One effective step towards ensuring incorporation of contractual terms where a signed contract does not exist arises when a client is given credit.  Often a transport operator’s credit application form – which the client must sign – contains a provision whereby the applying for credit automatically binds the customer to the operator’s terms and conditions. 

Most contracts entered into by transport operators are however formed by a series of exchanges with customers through e-mails and phone calls.  How can standard terms be incorporated into that relationship?  When a signature isn’t required – either on the contract document itself or on a credit application – an effective way of incorporation is to give the customer formal notice of the standard terms before or on the formation of the contract.  The standard terms will thereby be incorporated into the contract by reference.  It is also helpful if notices referring to the standard terms are displayed in warehouses and in other premises.  A simple way of reinforcing the message about standard terms is to make reference to them on all documents which are produced by the transport operator, be they e-mails, quotes, invoices or letters. 

These are the kind of steps which the TT Club, as a major insurer of transport operators worldwide recommends be taken – put the terms on a company website, send them to clients, refer to them on all documentation issued.  The TT Club has additionally drafted model terms that are available to its Members.

The message is simple:

  • make sure you have a set of terms covering all of your activities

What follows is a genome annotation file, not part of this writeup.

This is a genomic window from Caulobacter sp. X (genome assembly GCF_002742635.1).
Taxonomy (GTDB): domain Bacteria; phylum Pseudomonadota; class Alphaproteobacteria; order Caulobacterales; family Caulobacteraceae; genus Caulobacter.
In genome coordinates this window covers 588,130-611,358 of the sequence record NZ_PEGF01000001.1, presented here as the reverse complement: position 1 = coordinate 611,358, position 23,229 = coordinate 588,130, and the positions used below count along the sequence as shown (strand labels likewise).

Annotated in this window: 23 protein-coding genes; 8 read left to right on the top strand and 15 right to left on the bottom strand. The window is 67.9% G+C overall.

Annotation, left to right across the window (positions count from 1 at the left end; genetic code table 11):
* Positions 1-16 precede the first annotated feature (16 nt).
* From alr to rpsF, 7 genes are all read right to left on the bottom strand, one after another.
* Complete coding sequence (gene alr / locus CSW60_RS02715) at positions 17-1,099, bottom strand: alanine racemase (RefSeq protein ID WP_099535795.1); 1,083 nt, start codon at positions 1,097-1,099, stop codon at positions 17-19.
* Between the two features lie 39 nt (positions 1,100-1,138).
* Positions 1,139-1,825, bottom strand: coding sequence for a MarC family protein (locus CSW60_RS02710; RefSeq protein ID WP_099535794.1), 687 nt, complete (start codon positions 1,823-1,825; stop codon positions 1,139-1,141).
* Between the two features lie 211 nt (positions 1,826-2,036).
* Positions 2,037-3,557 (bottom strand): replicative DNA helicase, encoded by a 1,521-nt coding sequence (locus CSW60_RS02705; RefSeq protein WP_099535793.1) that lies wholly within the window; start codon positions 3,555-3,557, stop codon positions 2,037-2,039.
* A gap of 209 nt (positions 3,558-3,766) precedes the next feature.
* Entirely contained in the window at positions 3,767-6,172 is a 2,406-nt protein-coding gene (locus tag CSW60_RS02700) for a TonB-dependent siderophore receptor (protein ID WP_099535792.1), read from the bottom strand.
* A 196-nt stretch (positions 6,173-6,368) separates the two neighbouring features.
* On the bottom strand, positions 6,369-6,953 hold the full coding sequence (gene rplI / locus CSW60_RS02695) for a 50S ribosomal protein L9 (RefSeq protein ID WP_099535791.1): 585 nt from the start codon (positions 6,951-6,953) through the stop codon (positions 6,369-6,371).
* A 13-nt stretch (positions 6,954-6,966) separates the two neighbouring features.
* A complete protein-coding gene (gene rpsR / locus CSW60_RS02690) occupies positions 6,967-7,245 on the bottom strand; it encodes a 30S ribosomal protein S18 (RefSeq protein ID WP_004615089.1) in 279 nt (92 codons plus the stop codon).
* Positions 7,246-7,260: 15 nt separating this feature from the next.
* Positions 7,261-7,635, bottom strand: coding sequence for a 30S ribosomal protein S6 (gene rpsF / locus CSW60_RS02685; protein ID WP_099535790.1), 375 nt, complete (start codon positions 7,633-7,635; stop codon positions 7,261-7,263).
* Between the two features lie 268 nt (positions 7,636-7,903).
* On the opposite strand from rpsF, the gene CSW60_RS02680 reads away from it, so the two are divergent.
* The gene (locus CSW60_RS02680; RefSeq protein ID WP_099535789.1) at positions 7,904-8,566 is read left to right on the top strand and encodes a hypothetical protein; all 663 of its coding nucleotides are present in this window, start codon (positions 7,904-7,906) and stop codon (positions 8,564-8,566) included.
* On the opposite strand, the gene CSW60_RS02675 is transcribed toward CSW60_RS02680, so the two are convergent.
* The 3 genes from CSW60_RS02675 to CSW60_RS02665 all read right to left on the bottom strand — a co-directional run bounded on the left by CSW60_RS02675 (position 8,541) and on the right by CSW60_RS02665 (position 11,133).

• review those terms periodically
  • advertise the terms to clients as widely as you can
  • refer to the terms on every exchange with your customer.

[Article Published in Lloyds List Australia] 

Through Transport Mutual Insurance Association Limited and TT Club Mutual Insurance Limited, trading as the TT Club. TT Club Mutual Insurance Limited, registered in the UK (Company number: 02657093) is authorised by the Prudential Regulation Authority and regulated in the UK by the Financial Conduct Authority and Prudential Regulation Authority. In Hong Kong, TT Club Mutual Insurance Limited is authorised and regulated by the Hong Kong Insurance Authority, in Singapore by the Monetary Authority of Singapore and in Australia by the Australian Prudential Regulation Authority. In the United States, TT Club Mutual Insurance Limited is approved as a surplus lines insurer in all states and is accessible through properly licensed surplus lines brokers. The registered offices are: 90 Fenchurch Street, London, EC3M 4ST.

Through Transport Mutual Insurance Association Limited, registered in Bermuda (Company number: 1750) is authorised and regulated in Bermuda by the Bermuda Monetary Authority. 

The UK VAT Identification number for Through Transport Mutual Insurance Association Limited is: GB 564 5244 35 and for TT Club Mutual Insurance Limited is: GB 564 3375 30. The Italian VAT Identification number for TT Club Mutual Ltd is: 03627210101.